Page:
Strength is an area where great creativity can be used. While we typically think of writers, musicians or artists when it comes to being creative, there are lots more places where this capability can be used. Strength is one of them.
I’ve been performing feats of strength for about a decade and a half now in the way that the oldtime strongmen did. There was a time when people would pack theaters to see a strongman perform! That is anything but common today but that doesn’t mean the art has died away.
Watch this video showing a few clips from the recent show I did at Camp Maverick as an example.
A HUGE part of performing as a strongman is adequately demonstrating your strength in a way that the layperson can easily grasp.
And that’s why making use of other humans is great. If I did a Turkish getup with a large kettlebell or barbell it would get some applause. But if I do it with a human (even if that person weighs less than said kettlebell or barbell) it becomes much more impressive. To put it another way, most people are more impressed by this than when I lifted a 135 lb. barbell in the getup.
Everyone has an idea of how much people weigh. Besides weights are made to be lifted, whereas humans are not!
It was from this feat that I went into my next one. Not caught on camera, I made a joke about the woman I lifted being light and I should use someone heavier, so I brought up the biggest man in the audience. (Thank you to both Diyana and Craig for participating). Of course, I wouldn’t be able to get up with someone this size but I could “lift” him in another manner.
Much of this crowd had seen mean tear a deck of cards in half. While impressive, it loses its magic seen again and again. So I decided to combine this feat with a bridge support. It is these sorts of combinations that are where creativity can really come in.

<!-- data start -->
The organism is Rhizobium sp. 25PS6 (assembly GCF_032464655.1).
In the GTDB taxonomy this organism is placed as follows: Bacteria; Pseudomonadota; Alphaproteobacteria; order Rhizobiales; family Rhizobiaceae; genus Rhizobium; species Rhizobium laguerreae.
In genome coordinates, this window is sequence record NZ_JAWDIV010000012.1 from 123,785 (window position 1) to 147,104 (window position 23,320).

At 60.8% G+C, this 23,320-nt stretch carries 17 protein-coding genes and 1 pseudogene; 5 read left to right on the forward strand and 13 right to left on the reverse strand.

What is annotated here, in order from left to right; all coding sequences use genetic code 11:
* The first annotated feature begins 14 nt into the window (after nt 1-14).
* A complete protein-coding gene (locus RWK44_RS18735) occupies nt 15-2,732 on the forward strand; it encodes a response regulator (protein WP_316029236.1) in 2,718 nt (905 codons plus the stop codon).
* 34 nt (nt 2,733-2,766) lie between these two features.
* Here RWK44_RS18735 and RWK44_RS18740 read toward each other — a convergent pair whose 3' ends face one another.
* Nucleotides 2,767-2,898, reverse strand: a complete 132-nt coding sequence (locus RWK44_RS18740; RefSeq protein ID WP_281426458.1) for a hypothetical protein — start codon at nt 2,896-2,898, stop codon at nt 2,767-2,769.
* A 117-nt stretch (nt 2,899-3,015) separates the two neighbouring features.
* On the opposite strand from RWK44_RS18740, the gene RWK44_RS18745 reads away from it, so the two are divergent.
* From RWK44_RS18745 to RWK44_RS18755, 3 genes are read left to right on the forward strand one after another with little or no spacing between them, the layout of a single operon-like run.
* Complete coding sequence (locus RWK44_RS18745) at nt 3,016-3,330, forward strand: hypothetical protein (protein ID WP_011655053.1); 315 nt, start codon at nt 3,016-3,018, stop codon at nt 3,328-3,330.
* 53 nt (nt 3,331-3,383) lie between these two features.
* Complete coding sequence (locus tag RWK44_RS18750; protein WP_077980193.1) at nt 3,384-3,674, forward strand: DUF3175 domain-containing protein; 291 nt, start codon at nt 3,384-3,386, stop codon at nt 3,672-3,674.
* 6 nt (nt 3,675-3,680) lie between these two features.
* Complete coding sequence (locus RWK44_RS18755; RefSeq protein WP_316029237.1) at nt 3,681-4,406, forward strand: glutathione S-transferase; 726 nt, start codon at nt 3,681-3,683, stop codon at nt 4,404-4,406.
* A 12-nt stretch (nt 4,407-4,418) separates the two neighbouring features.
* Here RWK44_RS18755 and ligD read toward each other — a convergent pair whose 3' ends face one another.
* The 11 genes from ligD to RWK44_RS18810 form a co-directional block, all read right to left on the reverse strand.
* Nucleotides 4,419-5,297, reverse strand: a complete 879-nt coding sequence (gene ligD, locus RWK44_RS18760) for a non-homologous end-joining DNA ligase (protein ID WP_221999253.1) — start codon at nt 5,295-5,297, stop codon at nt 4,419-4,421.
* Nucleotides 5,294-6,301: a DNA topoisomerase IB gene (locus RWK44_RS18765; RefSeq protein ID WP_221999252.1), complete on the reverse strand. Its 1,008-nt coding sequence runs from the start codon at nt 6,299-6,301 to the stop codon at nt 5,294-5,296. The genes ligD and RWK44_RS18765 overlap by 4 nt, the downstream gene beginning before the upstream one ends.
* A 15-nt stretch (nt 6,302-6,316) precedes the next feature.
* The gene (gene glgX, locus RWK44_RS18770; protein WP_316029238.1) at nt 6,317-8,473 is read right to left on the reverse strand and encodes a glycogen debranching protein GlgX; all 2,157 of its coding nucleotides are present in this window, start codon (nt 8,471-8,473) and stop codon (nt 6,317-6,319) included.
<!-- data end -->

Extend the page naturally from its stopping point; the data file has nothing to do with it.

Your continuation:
Another big part of being a performing strongman is the danger element. Supporting weight while resting on your head where people are worried about your neck snapping makes for a good feat. That is why you can hear a good portion of the crowd screaming “No!” because of the fear they felt for me.
Which is exactly why this made a good closing feat. It was the escalation of weight in humans used, the combination of feats, and the danger element all brought together.
Notice also the finishing flourish of the wrestler’s bridge kick over too. Little things like this can add a lot.
Again, this was actually an easy feat for me compared to the half-ton I’ve supported in the bridge before. But done in this manner it looks much more impressive.
(In case you’re wondering, I placed second in the talent show, beat out by a man singing that had previously worked on Broadway! I’m happy to have scored all 9’s and 10’s and to have had a good time.)
If you’d like to develop strongman as a talent that can be used for shows a great place to start is Feats of Strength: How to Train and Perform Like an Oldtime Strongman. In this video set Bud Jeffries (one of the top strongman performers out there) and I share how to do the basics that all strongmen need to learn, how to train them, and details on putting a show together. Find out more here.